M-Pesa and Kenya: Why Mobile Money Matters?


Most people probably don’t think of Kenya as an innovation and technology hub, but it became the launching pad for M-Pesa, a transformative mobile phone-based platform for money transfer and financial services.

by Chao Yi, Eva Zhang, Bihan Zhu and Viviane Gomide

In the course Leaders in Emerging Markets many students were introduced to a transformative innovation and technology, a mobile based platform for money transfer and financial services. Ndunge Kiiti, visiting Professor from Houghton College, presented M-Pesa and mobile money as a process of reducing people’s vulnerabilities, a way to increase their capacities and an interesting business opportunity in Emerging Markets. Within this system, M-Pesa users are given a pin-secured account on their mobile phones, which transforms their phone into a mobile wallet. M-Pesa leverages existing infrastructure, connects communities and facilitates humanitarian aid.

Safaricom, the company that developed M-Pesa, which Vodafone partially owns (40%), invested heavily in security and privacy. Currently, the majority of international agencies that operate in the country uses M-Pesa to pay their employees. Safaricom also invested massively in branding and advertisement, owning now 80% of the market share. An expansion of M-Pesa is being noticed, with the creation of other products with links to banking (e.g., M-Kesho and the Equity Bank; M-Benki and Kenya Commercial Bank; and, finally, M-Shwari and the Commercial Bank of Africa).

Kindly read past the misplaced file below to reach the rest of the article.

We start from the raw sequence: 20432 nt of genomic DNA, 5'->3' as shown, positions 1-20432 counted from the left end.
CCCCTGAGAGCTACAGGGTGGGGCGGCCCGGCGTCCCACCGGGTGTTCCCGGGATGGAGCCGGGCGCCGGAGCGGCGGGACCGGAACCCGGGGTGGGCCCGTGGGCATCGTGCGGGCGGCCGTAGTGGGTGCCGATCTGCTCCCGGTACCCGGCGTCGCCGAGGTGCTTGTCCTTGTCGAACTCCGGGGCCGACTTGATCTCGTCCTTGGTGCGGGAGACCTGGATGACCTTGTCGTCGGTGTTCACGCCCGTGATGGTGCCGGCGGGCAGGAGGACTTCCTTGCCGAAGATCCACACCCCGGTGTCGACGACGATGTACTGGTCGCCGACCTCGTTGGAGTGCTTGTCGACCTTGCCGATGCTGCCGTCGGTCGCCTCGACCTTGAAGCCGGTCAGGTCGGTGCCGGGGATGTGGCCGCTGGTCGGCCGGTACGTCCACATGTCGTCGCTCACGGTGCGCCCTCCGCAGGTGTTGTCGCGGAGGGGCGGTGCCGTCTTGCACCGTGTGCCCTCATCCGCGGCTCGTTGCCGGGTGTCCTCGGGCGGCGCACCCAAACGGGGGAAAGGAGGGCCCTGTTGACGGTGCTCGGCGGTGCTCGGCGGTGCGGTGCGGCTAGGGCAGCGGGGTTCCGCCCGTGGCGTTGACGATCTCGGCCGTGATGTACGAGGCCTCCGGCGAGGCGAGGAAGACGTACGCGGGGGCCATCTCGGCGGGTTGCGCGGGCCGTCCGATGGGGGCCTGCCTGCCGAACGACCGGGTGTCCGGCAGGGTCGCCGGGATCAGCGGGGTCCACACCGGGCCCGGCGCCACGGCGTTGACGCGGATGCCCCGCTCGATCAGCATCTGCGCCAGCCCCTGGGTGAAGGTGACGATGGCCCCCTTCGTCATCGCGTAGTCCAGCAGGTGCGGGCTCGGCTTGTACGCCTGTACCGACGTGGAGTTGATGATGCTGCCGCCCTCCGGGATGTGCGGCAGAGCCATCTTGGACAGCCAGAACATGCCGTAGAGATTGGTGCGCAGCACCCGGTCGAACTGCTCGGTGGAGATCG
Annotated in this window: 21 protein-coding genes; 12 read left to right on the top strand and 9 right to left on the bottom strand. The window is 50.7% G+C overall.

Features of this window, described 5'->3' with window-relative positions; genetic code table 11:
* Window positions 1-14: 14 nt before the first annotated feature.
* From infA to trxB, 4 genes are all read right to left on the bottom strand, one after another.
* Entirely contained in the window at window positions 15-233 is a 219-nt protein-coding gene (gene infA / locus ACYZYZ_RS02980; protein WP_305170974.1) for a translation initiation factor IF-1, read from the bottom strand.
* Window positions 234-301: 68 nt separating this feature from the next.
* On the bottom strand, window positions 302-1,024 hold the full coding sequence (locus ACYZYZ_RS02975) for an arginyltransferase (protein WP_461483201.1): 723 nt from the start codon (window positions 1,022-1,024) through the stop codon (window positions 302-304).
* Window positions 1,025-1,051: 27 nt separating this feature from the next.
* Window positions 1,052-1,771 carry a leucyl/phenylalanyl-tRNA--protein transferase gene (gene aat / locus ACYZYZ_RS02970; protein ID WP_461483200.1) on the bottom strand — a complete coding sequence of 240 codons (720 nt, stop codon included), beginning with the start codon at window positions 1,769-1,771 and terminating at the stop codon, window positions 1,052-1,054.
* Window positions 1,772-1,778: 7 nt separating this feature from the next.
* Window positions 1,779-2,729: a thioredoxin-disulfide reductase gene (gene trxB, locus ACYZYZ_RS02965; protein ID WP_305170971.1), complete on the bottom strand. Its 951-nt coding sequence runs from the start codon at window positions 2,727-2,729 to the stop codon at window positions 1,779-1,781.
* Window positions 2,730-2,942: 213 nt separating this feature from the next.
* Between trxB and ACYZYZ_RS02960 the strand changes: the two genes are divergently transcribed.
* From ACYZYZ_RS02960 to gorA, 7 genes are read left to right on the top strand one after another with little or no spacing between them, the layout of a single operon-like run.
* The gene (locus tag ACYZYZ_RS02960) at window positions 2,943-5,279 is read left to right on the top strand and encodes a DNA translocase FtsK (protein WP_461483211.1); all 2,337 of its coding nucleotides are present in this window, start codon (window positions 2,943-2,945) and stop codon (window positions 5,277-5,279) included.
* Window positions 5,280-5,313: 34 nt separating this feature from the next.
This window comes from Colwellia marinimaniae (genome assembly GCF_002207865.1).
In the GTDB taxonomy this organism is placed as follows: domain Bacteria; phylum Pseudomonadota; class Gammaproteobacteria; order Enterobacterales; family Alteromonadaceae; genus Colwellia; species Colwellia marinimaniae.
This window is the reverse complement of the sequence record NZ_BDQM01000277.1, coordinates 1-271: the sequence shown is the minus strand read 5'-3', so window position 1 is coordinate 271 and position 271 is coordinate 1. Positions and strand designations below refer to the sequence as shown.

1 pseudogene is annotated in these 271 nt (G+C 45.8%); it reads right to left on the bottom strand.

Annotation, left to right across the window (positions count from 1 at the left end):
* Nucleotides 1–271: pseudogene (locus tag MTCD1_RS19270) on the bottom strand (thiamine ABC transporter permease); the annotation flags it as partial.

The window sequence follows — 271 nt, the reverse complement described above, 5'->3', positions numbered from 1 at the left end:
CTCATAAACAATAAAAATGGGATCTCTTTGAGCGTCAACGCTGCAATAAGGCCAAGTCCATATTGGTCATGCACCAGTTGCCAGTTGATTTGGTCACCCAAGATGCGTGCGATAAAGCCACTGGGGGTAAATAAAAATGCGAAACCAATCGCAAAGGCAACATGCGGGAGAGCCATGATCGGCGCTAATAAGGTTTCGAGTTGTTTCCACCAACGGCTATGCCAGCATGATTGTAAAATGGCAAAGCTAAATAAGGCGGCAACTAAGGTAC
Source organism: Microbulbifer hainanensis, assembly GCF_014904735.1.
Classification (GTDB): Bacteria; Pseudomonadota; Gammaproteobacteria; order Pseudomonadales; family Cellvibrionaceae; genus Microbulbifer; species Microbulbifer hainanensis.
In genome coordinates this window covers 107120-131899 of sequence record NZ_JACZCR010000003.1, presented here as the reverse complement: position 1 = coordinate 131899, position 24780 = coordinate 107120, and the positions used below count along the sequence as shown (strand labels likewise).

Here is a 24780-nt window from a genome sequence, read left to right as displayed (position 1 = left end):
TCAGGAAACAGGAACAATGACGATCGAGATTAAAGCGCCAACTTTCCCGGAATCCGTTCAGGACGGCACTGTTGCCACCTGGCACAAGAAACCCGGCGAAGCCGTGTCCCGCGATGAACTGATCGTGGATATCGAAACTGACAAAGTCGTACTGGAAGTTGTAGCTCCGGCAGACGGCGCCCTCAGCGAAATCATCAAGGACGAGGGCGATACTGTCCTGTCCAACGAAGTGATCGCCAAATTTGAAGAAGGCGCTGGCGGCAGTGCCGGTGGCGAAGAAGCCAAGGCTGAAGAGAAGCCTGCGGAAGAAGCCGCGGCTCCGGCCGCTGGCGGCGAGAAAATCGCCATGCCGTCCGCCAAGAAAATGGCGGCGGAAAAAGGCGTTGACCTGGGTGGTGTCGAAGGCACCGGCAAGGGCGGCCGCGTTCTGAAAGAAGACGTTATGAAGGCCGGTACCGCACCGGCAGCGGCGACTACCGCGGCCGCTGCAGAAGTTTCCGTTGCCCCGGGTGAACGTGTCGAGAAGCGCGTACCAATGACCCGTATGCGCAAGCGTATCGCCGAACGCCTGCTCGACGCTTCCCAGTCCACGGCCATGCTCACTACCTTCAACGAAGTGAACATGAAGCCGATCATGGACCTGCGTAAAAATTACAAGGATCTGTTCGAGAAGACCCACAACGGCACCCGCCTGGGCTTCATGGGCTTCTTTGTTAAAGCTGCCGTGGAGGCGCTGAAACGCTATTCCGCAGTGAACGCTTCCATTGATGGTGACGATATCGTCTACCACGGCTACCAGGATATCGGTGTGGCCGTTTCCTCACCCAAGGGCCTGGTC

Professor Kiiti used M-Pesa to create a partnership between Kenyan Red Cross, Kenya Commercial Bank and Safaricom in order to raise 10 million dollars for humanitarian efforts, such as refugees camps. What makes Kenya a country in which mobile money is so much more successful? It is unique because it is where mobile money began in the first place. Indeed, the mobile money ecosystem is a particularly innovative landscape. Thus, it is perhaps not surprising that M-Pesa is considered a source of security in Kenya by fomenting rural development through easier access to financial transactions.

Another aspect of the success in Kenya is the policy environment. The government has made it possible to have a legal and regulatory framework that fosters the development of Public-Private Partnerships. Today, Kenya is a leading actor in the mobile money sector: approximately more than 26 million subscribe to the network with over 127.000 agents. Between 31% and 50% of Kenya’s GDP is estimated to flow through this network, as over 50% of the population continue to be without a bank account and to rely on platforms such as M-Pesa.

As a developing country, Kenya is skyrocketing in internet developing. Chart 1 explains the internet penetration relative to other countries. We observe that Kenya has nearly equivalent internet penetration rate to that of China, who has a booming internet and fintech industry. Indeed, a high penetration rate bodes well for the development of the fintech industry.

Chart 1: Internet user percentage of population comparison in major countries